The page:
NPR logo
Shifting Colors Of An Octopus May Hint At A Rich, Nasty Social Life
  • Download
  • <iframe src="https://www.npr.org/player/embed/464447457/464811111" width="100%" height="290" frameborder="0" scrolling="no" title="NPR embedded audio player">
  • Transcript
Shifting Colors Of An Octopus May Hint At A Rich, Nasty Social Life

Must Reads

Shifting Colors Of An Octopus May Hint At A Rich, Nasty Social Life

Shifting Colors Of An Octopus May Hint At A Rich, Nasty Social Life
  • Download
  • <iframe src="https://www.npr.org/player/embed/464447457/464811111" width="100%" height="290" frameborder="0" scrolling="no" title="NPR embedded audio player">
  • Transcript
The dark red color and looming posture of this Octopus tetricus likely signals menace to another octopus nearby, say scientists who studied 186 octopus interactions in 52 hours of underwater video. i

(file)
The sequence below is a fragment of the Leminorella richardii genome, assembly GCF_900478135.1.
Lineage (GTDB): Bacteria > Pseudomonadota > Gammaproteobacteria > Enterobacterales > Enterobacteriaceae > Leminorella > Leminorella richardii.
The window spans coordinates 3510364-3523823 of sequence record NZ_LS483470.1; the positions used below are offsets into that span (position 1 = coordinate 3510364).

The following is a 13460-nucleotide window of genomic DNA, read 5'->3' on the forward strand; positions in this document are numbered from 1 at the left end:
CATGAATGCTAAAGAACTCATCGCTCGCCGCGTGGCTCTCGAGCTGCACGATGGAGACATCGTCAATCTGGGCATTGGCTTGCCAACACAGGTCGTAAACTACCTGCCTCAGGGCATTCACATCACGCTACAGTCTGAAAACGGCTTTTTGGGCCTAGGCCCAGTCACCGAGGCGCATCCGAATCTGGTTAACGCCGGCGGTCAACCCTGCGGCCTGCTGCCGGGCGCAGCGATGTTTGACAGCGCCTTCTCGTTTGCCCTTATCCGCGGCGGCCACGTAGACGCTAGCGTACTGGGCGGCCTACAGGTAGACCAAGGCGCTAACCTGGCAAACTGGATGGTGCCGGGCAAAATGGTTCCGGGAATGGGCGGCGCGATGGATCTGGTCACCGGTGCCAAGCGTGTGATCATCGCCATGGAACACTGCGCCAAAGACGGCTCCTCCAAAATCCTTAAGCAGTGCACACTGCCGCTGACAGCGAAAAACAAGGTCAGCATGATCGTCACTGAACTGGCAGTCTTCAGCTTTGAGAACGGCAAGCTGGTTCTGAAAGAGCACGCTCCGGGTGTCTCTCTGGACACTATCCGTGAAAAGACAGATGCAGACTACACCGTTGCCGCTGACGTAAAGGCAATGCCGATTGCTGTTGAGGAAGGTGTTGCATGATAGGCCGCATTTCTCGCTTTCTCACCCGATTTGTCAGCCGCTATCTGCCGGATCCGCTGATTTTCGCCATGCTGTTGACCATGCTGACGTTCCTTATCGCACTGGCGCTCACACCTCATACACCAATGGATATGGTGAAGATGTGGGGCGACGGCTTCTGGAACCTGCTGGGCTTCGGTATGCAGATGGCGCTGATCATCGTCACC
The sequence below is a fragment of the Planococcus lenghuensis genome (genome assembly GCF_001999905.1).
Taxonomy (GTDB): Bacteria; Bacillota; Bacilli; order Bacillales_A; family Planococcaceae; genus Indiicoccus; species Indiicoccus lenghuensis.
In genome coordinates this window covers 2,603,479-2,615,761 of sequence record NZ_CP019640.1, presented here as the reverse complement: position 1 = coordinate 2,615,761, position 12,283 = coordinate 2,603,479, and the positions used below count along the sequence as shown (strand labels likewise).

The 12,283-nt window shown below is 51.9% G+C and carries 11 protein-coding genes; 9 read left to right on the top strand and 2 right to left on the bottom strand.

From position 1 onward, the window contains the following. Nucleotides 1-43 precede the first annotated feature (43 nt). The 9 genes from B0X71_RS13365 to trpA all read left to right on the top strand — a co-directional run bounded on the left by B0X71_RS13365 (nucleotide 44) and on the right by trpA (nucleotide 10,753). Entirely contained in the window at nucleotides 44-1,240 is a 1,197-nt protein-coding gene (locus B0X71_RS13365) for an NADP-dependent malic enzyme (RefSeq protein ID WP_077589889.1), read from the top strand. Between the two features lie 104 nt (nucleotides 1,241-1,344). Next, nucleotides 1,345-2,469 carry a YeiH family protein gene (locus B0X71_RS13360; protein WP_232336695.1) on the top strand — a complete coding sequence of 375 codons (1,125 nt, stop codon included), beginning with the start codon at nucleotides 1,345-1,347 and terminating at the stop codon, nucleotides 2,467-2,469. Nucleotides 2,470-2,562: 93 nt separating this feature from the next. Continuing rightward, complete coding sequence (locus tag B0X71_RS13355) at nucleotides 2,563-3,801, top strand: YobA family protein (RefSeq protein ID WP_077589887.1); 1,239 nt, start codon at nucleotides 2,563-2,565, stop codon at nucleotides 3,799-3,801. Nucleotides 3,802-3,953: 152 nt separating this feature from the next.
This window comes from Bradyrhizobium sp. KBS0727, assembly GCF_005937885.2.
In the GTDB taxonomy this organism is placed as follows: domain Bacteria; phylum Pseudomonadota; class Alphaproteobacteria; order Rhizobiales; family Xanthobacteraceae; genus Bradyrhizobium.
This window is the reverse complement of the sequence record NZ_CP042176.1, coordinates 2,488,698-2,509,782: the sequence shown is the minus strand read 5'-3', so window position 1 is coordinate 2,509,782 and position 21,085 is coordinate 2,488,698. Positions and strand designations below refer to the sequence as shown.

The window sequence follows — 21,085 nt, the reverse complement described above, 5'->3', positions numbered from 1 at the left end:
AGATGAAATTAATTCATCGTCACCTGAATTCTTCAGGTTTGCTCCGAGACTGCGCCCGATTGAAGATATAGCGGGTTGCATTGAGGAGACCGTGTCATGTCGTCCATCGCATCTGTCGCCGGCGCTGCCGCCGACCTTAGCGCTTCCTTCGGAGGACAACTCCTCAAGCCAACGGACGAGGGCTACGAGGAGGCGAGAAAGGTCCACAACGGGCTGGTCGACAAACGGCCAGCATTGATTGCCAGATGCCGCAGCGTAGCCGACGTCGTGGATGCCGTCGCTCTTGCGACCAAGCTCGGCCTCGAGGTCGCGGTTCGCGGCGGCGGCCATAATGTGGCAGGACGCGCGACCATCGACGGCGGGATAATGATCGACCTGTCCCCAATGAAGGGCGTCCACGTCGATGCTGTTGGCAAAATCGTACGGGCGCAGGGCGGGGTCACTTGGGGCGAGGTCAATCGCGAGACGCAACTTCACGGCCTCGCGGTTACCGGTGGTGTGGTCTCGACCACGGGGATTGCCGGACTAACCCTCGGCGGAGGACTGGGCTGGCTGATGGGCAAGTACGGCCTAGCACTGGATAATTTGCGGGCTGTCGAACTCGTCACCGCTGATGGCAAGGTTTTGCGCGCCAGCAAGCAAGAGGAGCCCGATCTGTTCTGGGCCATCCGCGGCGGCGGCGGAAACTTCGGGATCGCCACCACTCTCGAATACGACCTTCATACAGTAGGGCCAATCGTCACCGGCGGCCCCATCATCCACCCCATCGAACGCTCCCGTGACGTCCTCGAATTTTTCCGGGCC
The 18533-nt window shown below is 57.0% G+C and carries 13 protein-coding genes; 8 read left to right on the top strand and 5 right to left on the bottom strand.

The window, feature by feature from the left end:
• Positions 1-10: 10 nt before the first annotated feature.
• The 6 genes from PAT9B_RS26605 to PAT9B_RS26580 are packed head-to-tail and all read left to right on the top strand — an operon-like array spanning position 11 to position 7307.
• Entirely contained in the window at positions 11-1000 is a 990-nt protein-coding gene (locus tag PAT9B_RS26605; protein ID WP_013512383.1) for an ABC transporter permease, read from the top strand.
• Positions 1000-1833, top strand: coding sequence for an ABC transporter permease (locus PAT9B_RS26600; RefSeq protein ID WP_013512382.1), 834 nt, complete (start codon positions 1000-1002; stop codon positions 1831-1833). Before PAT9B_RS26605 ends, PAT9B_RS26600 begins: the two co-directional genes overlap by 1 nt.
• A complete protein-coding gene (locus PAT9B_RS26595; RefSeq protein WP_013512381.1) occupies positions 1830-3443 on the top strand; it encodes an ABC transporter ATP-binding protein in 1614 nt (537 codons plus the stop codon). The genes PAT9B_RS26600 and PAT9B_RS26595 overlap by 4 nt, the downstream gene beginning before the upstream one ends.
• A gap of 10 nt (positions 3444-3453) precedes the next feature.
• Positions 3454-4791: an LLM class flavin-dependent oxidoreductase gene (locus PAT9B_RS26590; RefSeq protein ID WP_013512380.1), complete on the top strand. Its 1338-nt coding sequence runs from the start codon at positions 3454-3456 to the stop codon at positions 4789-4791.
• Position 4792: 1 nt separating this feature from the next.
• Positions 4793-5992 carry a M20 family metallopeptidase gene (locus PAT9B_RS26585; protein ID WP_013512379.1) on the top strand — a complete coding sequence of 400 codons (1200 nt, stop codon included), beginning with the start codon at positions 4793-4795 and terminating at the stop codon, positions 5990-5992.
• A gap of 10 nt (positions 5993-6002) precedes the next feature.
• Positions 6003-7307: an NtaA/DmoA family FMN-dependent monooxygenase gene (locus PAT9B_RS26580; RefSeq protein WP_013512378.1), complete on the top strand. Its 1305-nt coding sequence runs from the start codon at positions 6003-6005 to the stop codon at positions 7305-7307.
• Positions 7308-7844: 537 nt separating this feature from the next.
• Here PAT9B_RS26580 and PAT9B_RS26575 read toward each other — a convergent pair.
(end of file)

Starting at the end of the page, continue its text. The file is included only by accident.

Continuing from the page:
The dark red color and looming posture of this Octopus tetricus likely signals menace to another octopus nearby, say scientists who studied 186 octopus interactions in 52 hours of underwater video. David Scheel/Current Biology hide caption

toggle caption David Scheel/Current Biology
The dark red color and looming posture of this Octopus tetricus likely signals menace to another octopus nearby, say scientists who studied 186 octopus interactions in 52 hours of underwater video.

The dark red color and looming posture of this Octopus tetricus likely signals menace to another octopus nearby, say scientists who studied 186 octopus interactions in 52 hours of underwater video.

David Scheel/Current Biology

Some octopuses intimidate their neighbors by turning black, standing tall and looming over them threateningly, like an eight-armed Dracula.

That's according to a study published Thursday that helps show that octopuses aren't loners, contrary to what scientists long thought; some of the invertebrates have an exciting social life.

The study, in the journal Current Biology, focuses on one species, known as Octopus tetricus — the gloomy octopus — which gathers to munch on tasty scallops in the shallows of Jervis Bay, Australia.